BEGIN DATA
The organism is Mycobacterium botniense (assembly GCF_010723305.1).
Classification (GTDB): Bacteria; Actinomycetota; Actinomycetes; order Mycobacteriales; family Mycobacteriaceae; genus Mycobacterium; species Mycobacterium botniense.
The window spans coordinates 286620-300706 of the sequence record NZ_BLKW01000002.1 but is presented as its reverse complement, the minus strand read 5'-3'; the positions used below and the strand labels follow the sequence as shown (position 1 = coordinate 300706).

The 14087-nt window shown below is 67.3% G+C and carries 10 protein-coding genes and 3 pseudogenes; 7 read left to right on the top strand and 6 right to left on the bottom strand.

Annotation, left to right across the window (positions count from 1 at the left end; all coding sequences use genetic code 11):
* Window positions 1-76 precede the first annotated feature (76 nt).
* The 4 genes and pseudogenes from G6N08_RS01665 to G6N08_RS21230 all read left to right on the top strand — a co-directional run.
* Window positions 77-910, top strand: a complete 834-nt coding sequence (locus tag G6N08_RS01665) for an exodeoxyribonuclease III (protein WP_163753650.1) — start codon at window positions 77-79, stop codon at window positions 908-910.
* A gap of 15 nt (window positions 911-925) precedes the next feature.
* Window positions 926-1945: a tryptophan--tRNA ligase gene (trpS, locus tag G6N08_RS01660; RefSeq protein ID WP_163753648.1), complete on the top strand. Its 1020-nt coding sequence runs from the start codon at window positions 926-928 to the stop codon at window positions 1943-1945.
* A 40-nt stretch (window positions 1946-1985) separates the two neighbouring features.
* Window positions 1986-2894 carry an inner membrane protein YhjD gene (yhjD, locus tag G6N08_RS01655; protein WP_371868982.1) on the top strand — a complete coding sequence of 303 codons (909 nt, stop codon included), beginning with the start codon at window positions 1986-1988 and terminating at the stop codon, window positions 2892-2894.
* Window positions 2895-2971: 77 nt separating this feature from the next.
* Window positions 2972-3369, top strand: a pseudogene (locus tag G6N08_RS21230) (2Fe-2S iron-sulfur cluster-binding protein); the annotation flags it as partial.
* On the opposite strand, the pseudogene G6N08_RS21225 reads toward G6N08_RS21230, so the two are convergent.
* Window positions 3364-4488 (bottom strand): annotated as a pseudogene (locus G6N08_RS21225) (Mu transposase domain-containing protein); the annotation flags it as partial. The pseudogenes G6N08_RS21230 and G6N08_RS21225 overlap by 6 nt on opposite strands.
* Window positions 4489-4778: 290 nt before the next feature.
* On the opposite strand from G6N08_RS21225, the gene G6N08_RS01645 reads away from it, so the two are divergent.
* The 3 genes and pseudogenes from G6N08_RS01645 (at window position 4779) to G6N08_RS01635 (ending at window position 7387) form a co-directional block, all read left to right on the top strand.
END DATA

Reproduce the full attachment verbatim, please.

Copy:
The organism is Mycobacterium botniense (assembly GCF_010723305.1).
Classification (GTDB): Bacteria; Actinomycetota; Actinomycetes; order Mycobacteriales; family Mycobacteriaceae; genus Mycobacterium; species Mycobacterium botniense.
The window spans coordinates 286620-300706 of the sequence record NZ_BLKW01000002.1 but is presented as its reverse complement, the minus strand read 5'-3'; the positions used below and the strand labels follow the sequence as shown (position 1 = coordinate 300706).

The 14087-nt window shown below is 67.3% G+C and carries 10 protein-coding genes and 3 pseudogenes; 7 read left to right on the top strand and 6 right to left on the bottom strand.

Annotation, left to right across the window (positions count from 1 at the left end; all coding sequences use genetic code 11):
* Window positions 1-76 precede the first annotated feature (76 nt).
* The 4 genes and pseudogenes from G6N08_RS01665 to G6N08_RS21230 all read left to right on the top strand — a co-directional run.
* Window positions 77-910, top strand: a complete 834-nt coding sequence (locus tag G6N08_RS01665) for an exodeoxyribonuclease III (protein WP_163753650.1) — start codon at window positions 77-79, stop codon at window positions 908-910.
* A gap of 15 nt (window positions 911-925) precedes the next feature.
* Window positions 926-1945: a tryptophan--tRNA ligase gene (trpS, locus tag G6N08_RS01660; RefSeq protein ID WP_163753648.1), complete on the top strand. Its 1020-nt coding sequence runs from the start codon at window positions 926-928 to the stop codon at window positions 1943-1945.
* A 40-nt stretch (window positions 1946-1985) separates the two neighbouring features.
* Window positions 1986-2894 carry an inner membrane protein YhjD gene (yhjD, locus tag G6N08_RS01655; protein WP_371868982.1) on the top strand — a complete coding sequence of 303 codons (909 nt, stop codon included), beginning with the start codon at window positions 1986-1988 and terminating at the stop codon, window positions 2892-2894.
* Window positions 2895-2971: 77 nt separating this feature from the next.
* Window positions 2972-3369, top strand: a pseudogene (locus tag G6N08_RS21230) (2Fe-2S iron-sulfur cluster-binding protein); the annotation flags it as partial.
* On the opposite strand, the pseudogene G6N08_RS21225 reads toward G6N08_RS21230, so the two are convergent.
* Window positions 3364-4488 (bottom strand): annotated as a pseudogene (locus G6N08_RS21225) (Mu transposase domain-containing protein); the annotation flags it as partial. The pseudogenes G6N08_RS21230 and G6N08_RS21225 overlap by 6 nt on opposite strands.
* Window positions 4489-4778: 290 nt before the next feature.
* On the opposite strand from G6N08_RS21225, the gene G6N08_RS01645 reads away from it, so the two are divergent.
* The 3 genes and pseudogenes from G6N08_RS01645 (at window position 4779) to G6N08_RS01635 (ending at window position 7387) form a co-directional block, all read left to right on the top strand.